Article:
There is no question that breast cancer susceptibility is strongly correlated with lifelong exposure to estrogen and progesterone (E+P). Extension of E+P exposure using a widely employed hormone replacement therapy (HRT) increased breast cancer risk in postmenopausal women. Oral contraceptive (OC) use, in a manner similar to HRT, is an example of a widely used hormonal regimen with the potential to impact breast cancer chemoprevention in a huge population. Unlike HRT, OC are used over a large expanse of a lifetime, sometimes initiated as early as puberty, to control fertility and menstrual side effects. With the recent advent of the continuous dosing regimen, in which the hormone withdrawal period is eliminated, women have the option to undergo months or years of continuous hormonal exposure with no remodeling of the breast or uterus that normally accompanies cyclic dosing regimens. Based on the ability of OC to eliminate menstruation and accompanying side effects, it is not surprising that many of the ~21% of adult women in the US who are current users of OC have begun to shift to a continuous regimen. It is critical, therefore, to determine whether continuous exposure to OC carries a significant risk to increase breast cancer. Although we might predict an increased risk (based on the risks from HRT), cycling women experience two types of tissue responses that do not occur in menopausal women: (i) cycles of epithelial and stromal vascular (angiogenic) proliferation in response to hormones, and (ii) cycles of apoptosis and glandular and stromal vascular regression. These two observations suggest two alternate potential outcomes of continuous OC dosing: (i) If hormone-dependent epithelial and angiogenic proliferation is critical to breast cancer risk, we predict that continuos OC use will increase breast cancer risk;(ii) Alternately, if the glandular and stromal vascular regression and remodeling in response to hormone withdrawal contribute to breast cancer risk (as has been proposed for hormone withdrawal during post-lactational involution), then continuous dosing may decrease breast cancer risk. This proposal is designed to test these two alternate hypotheses.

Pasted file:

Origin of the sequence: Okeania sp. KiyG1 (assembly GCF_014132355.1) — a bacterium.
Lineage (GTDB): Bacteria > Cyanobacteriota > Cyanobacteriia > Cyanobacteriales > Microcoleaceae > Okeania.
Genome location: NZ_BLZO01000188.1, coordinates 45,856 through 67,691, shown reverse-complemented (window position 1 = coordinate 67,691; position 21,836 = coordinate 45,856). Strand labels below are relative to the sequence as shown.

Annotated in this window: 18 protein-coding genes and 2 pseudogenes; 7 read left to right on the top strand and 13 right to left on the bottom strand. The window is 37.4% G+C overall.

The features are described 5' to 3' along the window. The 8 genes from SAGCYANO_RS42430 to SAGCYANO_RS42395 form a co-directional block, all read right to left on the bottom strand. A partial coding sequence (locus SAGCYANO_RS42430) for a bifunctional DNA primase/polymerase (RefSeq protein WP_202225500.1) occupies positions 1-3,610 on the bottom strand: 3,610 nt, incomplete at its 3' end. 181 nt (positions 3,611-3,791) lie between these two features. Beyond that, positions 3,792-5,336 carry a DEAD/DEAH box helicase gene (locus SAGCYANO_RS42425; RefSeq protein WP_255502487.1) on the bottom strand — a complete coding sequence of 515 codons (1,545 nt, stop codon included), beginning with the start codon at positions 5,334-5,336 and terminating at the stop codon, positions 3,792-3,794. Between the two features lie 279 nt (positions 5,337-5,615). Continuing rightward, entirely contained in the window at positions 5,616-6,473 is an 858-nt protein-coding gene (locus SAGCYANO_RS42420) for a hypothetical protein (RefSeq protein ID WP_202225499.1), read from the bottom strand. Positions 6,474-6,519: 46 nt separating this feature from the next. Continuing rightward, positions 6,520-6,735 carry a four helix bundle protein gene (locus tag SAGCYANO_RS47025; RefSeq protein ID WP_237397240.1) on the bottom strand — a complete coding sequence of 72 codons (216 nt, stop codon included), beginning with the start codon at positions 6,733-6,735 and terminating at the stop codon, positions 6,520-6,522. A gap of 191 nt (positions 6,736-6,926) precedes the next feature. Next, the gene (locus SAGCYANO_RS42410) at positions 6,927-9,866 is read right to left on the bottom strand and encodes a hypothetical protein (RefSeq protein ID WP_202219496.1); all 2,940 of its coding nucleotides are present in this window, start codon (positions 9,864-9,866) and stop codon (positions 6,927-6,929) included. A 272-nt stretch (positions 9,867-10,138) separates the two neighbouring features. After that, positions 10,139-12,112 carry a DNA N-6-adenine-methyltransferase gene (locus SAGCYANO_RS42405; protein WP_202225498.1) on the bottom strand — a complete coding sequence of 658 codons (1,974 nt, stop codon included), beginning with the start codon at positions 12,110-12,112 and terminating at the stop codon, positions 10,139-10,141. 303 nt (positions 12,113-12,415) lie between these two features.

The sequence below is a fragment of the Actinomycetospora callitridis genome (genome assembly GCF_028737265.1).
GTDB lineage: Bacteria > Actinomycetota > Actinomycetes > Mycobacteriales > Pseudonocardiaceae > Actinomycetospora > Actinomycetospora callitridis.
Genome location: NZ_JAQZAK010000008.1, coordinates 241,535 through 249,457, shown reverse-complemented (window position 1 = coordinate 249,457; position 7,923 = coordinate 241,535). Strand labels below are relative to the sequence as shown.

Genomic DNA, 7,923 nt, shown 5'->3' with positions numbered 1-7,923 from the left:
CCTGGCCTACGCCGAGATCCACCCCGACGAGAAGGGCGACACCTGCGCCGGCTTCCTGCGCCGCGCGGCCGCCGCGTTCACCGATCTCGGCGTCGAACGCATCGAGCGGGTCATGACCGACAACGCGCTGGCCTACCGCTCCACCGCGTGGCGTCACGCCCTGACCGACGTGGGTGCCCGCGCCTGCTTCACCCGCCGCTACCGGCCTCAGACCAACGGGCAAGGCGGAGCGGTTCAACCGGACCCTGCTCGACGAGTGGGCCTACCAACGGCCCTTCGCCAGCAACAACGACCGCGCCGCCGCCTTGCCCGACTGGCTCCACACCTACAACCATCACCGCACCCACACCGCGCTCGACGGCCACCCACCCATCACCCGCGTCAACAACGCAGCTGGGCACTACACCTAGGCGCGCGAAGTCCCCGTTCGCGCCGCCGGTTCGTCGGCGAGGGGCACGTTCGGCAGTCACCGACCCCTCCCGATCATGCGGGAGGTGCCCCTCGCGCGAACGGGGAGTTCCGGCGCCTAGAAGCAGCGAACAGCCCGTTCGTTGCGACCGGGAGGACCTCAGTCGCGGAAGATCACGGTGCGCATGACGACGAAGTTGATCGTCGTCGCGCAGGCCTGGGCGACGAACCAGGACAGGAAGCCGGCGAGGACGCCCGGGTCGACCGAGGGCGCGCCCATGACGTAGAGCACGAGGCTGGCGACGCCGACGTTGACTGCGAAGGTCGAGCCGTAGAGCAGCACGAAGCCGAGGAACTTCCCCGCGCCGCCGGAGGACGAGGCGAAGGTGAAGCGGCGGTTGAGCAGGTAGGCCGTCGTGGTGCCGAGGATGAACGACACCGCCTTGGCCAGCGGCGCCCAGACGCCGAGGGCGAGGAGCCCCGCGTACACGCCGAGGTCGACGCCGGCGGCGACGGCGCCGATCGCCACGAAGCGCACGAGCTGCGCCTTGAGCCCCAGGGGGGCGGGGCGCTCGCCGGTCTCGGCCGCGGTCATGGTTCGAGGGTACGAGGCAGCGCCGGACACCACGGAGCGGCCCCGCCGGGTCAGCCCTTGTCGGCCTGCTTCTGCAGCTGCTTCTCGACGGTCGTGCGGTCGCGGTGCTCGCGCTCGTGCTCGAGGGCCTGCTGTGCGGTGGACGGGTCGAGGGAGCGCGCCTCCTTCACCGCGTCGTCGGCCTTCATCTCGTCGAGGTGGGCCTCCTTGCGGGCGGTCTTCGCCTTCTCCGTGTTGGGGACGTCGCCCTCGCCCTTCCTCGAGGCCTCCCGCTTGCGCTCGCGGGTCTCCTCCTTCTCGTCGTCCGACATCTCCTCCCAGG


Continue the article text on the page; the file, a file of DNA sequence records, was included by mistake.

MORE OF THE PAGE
Aim 1 will compare the ability of cyclic (3 days on, 1 day off) versus continuous dosing +/- OC to alter spontaneous tumor development, progression, and metastases in the FVB-MMTV-Her-2/Neu model of spontaneous mammary tumorigenesis.
Aim 2 will compare the ability of cyclic versus continuous dosing +/- OC to alter the mammary tumor growth using the TM2H transplantable mouse mammary tumor cell line. Mammary tumors from different treatment groups will be compared for alterations in expression of ER, PR, and Her2/Neu, vascularity and proliferative and apoptotic indices. The primary outcome of these studies is to define the effects of continuous dosing of OC on primary and metastatic mammary tumor growth in two distinct mouse mammary tumor models, relative to no OC or cyclic dosing of OC.
Many women currently using oral contraceptives are opting to switch from a regimen of cyclic dosing (three weeks on, one week of hormone withdrawal) to continuous dosing (with no hormone withdrawal period). The goal of the current proposal is to evaluate whether these two methods of dosing differ in contributing to breast cancer risk, as a result of two different outcomes: (i) continuous dosing could cause longer periods of sustained hormonal stimulation, thus potentially increasing breast cancer risk, or (ii) continuous dosing, by eliminating the hormone withdrawal period, could decrease breast cancer risk through decreased mammary gland remodeling and by the loss of time during which progesterone sensitivity is re-set. These alternate outcomes will be evaluated using two complementary mouse models: (i) the spontaneous mammary tumor model of transgenic FVB-MMTV-Her2/neu mice, and (ii) a transplantation model using BALB/C mice receiving the syngeneic TM2H mouse mammary tumor cell line.